Marital vs. Non-Marital Debt: Who Owes What?

  • 31 Oct 2017

You and your spouse have come to the conclusion that it’s time to go your separate ways and file for divorce. You’ve figured out who gets the cars, the house, the furniture, even the blender someone bought you for your wedding. But when it comes to debts, how do you split those?

Debt Incurred Before Marriage

In Maryland, debts incurred prior to a marriage are not considered marital debt. Md. Code Ann., Family Law, §4-301. That means your spouse’s car payment, credit card debt, or student loans that were taken out prior to your marriage **will not** be your responsibility after your divorce. If the home in which you live was purchased by one or the other partner before you married, any mortgages or other liens on that house taken out before the marriage are also considered non-marital debts.

Debt Incurred During Marriage

Debts that were incurred during the marriage, however, are considered joint debts. Both parties can be held liable for the repayment of any debts – credit card, home loans, student debts, court-ordered judgments – incurred during this time period. [1] This even extends to credit cards taken out without your knowledge or charges racked up by one party, even after separation.

What does this mean for my credit?

A high debt to income ratio, especially if minimum payments are not regularly being made, can negatively impact your credit score. If you and your spouse agree to split debts, or for one of you to take on the entirety of a debt, and that person simply stops paying on the debt, it could spell financial disaster for the other person.

How can I pay off those debts?

If you and your spouse are facing a large amount of marital debt at the time of your separation, you do have a few options.

1. You can utilize marital bank accounts and assets to pay off the debts. While this is the ideal situation, it isn’t always a feasible one.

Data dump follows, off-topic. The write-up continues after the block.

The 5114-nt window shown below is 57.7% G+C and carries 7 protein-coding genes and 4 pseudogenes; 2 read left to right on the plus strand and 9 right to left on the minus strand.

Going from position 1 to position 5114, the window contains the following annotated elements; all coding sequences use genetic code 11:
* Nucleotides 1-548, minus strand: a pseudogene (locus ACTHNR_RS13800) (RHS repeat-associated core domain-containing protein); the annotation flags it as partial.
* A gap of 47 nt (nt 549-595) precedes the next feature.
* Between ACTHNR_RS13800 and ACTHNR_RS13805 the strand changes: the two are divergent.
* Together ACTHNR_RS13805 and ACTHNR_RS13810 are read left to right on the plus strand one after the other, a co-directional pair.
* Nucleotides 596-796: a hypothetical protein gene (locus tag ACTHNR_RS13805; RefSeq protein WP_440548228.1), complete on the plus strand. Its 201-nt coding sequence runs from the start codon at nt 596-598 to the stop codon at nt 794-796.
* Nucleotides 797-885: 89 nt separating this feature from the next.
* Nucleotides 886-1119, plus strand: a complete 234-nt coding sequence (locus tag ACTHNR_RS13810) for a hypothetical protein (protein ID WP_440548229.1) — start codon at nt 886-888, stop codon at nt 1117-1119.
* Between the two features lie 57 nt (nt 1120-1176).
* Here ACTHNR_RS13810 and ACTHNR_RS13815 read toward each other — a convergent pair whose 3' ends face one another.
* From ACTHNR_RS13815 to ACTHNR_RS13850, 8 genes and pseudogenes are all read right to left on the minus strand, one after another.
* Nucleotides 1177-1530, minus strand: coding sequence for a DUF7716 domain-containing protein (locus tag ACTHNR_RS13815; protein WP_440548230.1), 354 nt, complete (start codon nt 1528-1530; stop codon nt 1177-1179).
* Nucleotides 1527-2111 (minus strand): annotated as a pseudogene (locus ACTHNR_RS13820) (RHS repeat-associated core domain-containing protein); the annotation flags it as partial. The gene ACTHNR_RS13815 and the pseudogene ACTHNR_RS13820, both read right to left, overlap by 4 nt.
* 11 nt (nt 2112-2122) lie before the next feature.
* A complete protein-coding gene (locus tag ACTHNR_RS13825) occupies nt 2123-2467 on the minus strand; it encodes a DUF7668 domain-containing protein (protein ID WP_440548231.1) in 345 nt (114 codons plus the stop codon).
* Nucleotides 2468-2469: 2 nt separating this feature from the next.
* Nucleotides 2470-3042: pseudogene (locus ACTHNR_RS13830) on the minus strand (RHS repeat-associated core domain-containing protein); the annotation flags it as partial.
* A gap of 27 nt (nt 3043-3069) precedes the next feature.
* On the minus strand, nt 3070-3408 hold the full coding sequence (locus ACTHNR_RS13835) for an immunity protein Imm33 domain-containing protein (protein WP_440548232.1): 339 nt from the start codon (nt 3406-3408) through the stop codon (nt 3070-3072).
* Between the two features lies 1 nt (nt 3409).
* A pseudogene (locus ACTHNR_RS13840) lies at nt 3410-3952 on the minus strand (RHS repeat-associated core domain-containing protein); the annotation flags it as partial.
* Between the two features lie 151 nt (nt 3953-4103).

2. Divide up the shared debt equally between spouses and transfer it to individually held cards. This only works for credit card debt.

3. Draw up a signed agreement clearly stating which party is responsible for paying which debt. Unfortunately, creditors do not have to abide by these agreements and can ding the non-responsible party’s credit or continue hounding that person for payment.

4. You and your spouse can agree to split up the debts and assets in proportion to one another. For example, if one spouse agrees to take on all the credit card debt and be responsible for the payments, he or she can also be given the entirety of a bank or retirement account to help offset the debt.

What about debts incurred during the marriage of which I had no knowledge?

Unfortunately, incurring consumer debt is common following a separation. Securing housing, furniture, transportation, and other necessities for two households instead of one is incredibly expensive, especially if you have children. This can result in a large amount of money being spent during the separation period and prior to the finalization of the divorce. This is still considered marital debt. If you believe there has been substantial debt incurred without your consent or knowledge for which you may be liable, consult with an attorney about your options in this situation.

Divorce is never easy, but the added stress of any amount of debt that must be paid or s plit can increase tensions and leave you feeling worse than when you began the process. Contact the experienced staff at The Law Offices of Sandra Guzman-Salvado for guidance through any and all matters of divorce, custody, and family law.

[1] “Spouse’s Debts,” The People’s Law Library of Maryland,

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